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More Bordeaux We like

 

 

CHATEAU GRAND-PUY-LACOSTE

This estate was well-regarded in the 1970s, producing a fairly typical, if slightly rustic Bordeaux.  

A few decades ago, ownership changed and it's been in the hands of the Borie family who own the prestigious Chateau Ducru Beaucaillou in Saint Julien.

These days Francois-Xavier Borie is at the helm and the wines from "G-P-L" are showing marvelously and are well worth a look.

We have fond memories of the 1970 vintage and the 1975 is still holding on decently...

The vineyard plantings on the estate had dipped to about half of capacity in the 1960s, but today they're back up to the full 55 hectare capacity.  About three-quarters of the vineyards are Cabernet Sauvignon, with 5% Cabernet Franc and the rest devoted to Merlot.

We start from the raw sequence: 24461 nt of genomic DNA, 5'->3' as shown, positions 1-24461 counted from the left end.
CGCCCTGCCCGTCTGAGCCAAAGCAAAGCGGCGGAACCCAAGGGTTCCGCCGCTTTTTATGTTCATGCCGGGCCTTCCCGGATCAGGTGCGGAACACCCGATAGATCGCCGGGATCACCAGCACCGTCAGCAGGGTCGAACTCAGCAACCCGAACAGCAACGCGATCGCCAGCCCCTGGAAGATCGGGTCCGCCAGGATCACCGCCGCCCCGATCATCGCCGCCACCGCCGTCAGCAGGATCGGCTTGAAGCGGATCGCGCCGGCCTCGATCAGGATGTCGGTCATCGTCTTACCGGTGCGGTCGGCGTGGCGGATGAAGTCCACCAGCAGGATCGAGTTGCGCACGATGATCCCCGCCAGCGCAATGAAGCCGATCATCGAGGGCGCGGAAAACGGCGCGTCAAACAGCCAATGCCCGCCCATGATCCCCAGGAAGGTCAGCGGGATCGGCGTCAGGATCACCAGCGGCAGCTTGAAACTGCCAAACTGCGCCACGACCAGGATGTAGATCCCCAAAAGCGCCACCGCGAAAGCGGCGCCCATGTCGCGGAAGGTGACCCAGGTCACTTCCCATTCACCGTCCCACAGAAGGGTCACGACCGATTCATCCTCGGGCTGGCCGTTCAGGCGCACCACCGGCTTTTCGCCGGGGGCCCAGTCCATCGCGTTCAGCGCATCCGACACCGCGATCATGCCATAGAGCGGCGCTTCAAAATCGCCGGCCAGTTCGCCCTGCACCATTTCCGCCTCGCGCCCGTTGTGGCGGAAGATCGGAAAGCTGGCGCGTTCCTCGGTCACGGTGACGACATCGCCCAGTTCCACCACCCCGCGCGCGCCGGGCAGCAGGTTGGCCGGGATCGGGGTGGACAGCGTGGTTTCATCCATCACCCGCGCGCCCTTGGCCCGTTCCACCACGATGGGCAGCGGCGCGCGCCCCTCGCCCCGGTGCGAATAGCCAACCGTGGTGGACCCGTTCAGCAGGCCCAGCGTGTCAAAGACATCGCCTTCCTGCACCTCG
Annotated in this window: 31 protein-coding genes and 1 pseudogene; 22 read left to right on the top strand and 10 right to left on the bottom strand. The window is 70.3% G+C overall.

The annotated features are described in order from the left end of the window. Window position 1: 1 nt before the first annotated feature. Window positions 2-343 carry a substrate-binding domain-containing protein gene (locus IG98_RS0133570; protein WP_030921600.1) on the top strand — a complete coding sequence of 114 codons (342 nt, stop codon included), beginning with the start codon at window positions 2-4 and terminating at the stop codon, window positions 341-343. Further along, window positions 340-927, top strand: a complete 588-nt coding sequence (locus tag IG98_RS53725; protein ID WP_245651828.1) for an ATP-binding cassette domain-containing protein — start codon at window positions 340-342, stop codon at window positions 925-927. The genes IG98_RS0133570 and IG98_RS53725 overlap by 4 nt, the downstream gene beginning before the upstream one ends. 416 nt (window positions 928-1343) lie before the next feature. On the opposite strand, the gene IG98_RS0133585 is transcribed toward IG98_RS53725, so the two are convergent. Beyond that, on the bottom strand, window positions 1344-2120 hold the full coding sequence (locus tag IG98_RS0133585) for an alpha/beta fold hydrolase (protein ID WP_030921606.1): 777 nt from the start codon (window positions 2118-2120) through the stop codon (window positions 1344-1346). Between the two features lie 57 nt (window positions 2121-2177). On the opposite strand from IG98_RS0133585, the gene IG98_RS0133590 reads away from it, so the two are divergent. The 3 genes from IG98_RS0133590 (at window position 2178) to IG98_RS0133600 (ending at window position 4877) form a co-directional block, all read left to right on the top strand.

We have the 2006 in stock presently.  What a stylish bottle of wine, too!  (I'm referring to the contents, not the label or glass...)

We'd tasted this wine in its infancy and it was nice, but having had a few years in the bottle, it's developing beautifully.  There's plenty of dark or black fruit notes of the Cabernets, along with a wonderfully cedary bouquet and flavor.  Clearly this saw a hefty percentage of new oak in this vintage and the wine is magnificent.  

Tasting lots of high-priced California Cabernets recently, we keep thinking how good and how well-priced the G-P-L is...how we'd prefer to drink this instead of most of those, even though this is a youthful wine.  Another feature is its balance:  the wines they made in the late 1960s and early 1970s were lean, muscular tannic Bordeaux.  Today the tannins are a bit tame and the overall balance is such that drinking the wine in its youth is no longer a criminal offense.

We expect the 2006 to continue to develop over the next 5-10 years and it should hold up another 10 after that, well-stored.
 

Currently in stock:  2006 GRAND-PUY-LACOSTE Pauillac  (List $80)  Sold Out